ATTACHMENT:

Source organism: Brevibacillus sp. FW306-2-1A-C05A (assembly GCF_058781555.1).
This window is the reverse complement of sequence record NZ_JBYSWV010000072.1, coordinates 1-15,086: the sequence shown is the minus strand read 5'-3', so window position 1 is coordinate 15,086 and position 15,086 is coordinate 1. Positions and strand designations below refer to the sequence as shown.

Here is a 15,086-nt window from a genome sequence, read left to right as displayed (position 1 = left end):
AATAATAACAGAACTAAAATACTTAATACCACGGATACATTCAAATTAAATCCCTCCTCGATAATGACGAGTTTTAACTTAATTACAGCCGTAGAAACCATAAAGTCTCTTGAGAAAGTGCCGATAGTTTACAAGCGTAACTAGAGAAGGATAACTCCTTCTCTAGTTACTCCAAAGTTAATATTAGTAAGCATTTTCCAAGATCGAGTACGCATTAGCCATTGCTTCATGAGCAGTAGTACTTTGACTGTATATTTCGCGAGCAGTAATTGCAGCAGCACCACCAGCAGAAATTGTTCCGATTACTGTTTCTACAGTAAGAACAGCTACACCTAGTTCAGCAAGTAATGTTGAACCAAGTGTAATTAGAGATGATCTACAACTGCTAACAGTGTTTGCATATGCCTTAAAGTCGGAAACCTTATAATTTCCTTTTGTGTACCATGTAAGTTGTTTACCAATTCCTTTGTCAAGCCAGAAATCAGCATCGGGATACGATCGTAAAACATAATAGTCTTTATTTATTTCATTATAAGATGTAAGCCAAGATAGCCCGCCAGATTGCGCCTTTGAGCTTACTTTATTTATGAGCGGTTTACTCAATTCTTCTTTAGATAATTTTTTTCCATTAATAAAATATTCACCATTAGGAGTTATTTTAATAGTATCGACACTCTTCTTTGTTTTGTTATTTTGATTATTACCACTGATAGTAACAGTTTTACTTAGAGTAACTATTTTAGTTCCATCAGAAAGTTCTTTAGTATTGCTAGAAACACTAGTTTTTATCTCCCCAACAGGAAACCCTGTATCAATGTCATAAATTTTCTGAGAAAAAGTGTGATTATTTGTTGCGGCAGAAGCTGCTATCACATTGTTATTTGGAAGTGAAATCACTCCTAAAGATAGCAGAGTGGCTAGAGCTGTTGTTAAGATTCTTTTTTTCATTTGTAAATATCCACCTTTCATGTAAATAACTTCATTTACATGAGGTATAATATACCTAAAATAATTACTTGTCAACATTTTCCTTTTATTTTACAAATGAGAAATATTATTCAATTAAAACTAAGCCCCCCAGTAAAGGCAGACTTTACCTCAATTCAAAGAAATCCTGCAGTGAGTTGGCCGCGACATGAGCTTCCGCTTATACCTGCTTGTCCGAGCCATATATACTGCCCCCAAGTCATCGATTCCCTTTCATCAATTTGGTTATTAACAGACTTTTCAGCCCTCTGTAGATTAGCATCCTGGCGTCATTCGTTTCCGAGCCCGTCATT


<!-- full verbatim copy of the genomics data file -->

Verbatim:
Source organism: Brevibacillus sp. FW306-2-1A-C05A (assembly GCF_058781555.1).
This window is the reverse complement of sequence record NZ_JBYSWV010000072.1, coordinates 1-15,086: the sequence shown is the minus strand read 5'-3', so window position 1 is coordinate 15,086 and position 15,086 is coordinate 1. Positions and strand designations below refer to the sequence as shown.

Here is a 15,086-nt window from a genome sequence, read left to right as displayed (position 1 = left end):
AATAATAACAGAACTAAAATACTTAATACCACGGATACATTCAAATTAAATCCCTCCTCGATAATGACGAGTTTTAACTTAATTACAGCCGTAGAAACCATAAAGTCTCTTGAGAAAGTGCCGATAGTTTACAAGCGTAACTAGAGAAGGATAACTCCTTCTCTAGTTACTCCAAAGTTAATATTAGTAAGCATTTTCCAAGATCGAGTACGCATTAGCCATTGCTTCATGAGCAGTAGTACTTTGACTGTATATTTCGCGAGCAGTAATTGCAGCAGCACCACCAGCAGAAATTGTTCCGATTACTGTTTCTACAGTAAGAACAGCTACACCTAGTTCAGCAAGTAATGTTGAACCAAGTGTAATTAGAGATGATCTACAACTGCTAACAGTGTTTGCATATGCCTTAAAGTCGGAAACCTTATAATTTCCTTTTGTGTACCATGTAAGTTGTTTACCAATTCCTTTGTCAAGCCAGAAATCAGCATCGGGATACGATCGTAAAACATAATAGTCTTTATTTATTTCATTATAAGATGTAAGCCAAGATAGCCCGCCAGATTGCGCCTTTGAGCTTACTTTATTTATGAGCGGTTTACTCAATTCTTCTTTAGATAATTTTTTTCCATTAATAAAATATTCACCATTAGGAGTTATTTTAATAGTATCGACACTCTTCTTTGTTTTGTTATTTTGATTATTACCACTGATAGTAACAGTTTTACTTAGAGTAACTATTTTAGTTCCATCAGAAAGTTCTTTAGTATTGCTAGAAACACTAGTTTTTATCTCCCCAACAGGAAACCCTGTATCAATGTCATAAATTTTCTGAGAAAAAGTGTGATTATTTGTTGCGGCAGAAGCTGCTATCACATTGTTATTTGGAAGTGAAATCACTCCTAAAGATAGCAGAGTGGCTAGAGCTGTTGTTAAGATTCTTTTTTTCATTTGTAAATATCCACCTTTCATGTAAATAACTTCATTTACATGAGGTATAATATACCTAAAATAATTACTTGTCAACATTTTCCTTTTATTTTACAAATGAGAAATATTATTCAATTAAAACTAAGCCCCCCAGTAAAGGCAGACTTTACCTCAATTCAAAGAAATCCTGCAGTGAGTTGGCCGCGACATGAGCTTCCGCTTATACCTGCTTGTCCGAGCCATATATACTGCCCCCAAGTCATCGATTCCCTTTCATCAATTTGGTTATTAACAGACTTTTCAGCCCTCTGTAGATTAGCATCCTGGCGTCATTCGTTTCCGAGCCCGTCATT